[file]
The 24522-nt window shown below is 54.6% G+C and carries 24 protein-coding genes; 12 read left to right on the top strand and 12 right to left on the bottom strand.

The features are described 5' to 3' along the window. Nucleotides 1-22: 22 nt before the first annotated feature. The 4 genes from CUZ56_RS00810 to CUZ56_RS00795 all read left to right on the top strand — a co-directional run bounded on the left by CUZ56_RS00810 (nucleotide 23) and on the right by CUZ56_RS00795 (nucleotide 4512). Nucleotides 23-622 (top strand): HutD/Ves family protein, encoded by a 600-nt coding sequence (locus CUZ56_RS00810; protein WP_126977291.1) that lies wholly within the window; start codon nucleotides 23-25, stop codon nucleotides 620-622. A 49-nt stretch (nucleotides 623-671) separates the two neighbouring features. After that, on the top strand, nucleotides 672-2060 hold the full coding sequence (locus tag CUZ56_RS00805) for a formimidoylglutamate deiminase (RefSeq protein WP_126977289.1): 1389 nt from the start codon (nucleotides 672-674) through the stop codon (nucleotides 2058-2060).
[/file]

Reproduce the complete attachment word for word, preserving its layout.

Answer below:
The 24522-nt window shown below is 54.6% G+C and carries 24 protein-coding genes; 12 read left to right on the top strand and 12 right to left on the bottom strand.

The features are described 5' to 3' along the window. Nucleotides 1-22: 22 nt before the first annotated feature. The 4 genes from CUZ56_RS00810 to CUZ56_RS00795 all read left to right on the top strand — a co-directional run bounded on the left by CUZ56_RS00810 (nucleotide 23) and on the right by CUZ56_RS00795 (nucleotide 4512). Nucleotides 23-622 (top strand): HutD/Ves family protein, encoded by a 600-nt coding sequence (locus CUZ56_RS00810; protein WP_126977291.1) that lies wholly within the window; start codon nucleotides 23-25, stop codon nucleotides 620-622. A 49-nt stretch (nucleotides 623-671) separates the two neighbouring features. After that, on the top strand, nucleotides 672-2060 hold the full coding sequence (locus tag CUZ56_RS00805) for a formimidoylglutamate deiminase (RefSeq protein WP_126977289.1): 1389 nt from the start codon (nucleotides 672-674) through the stop codon (nucleotides 2058-2060).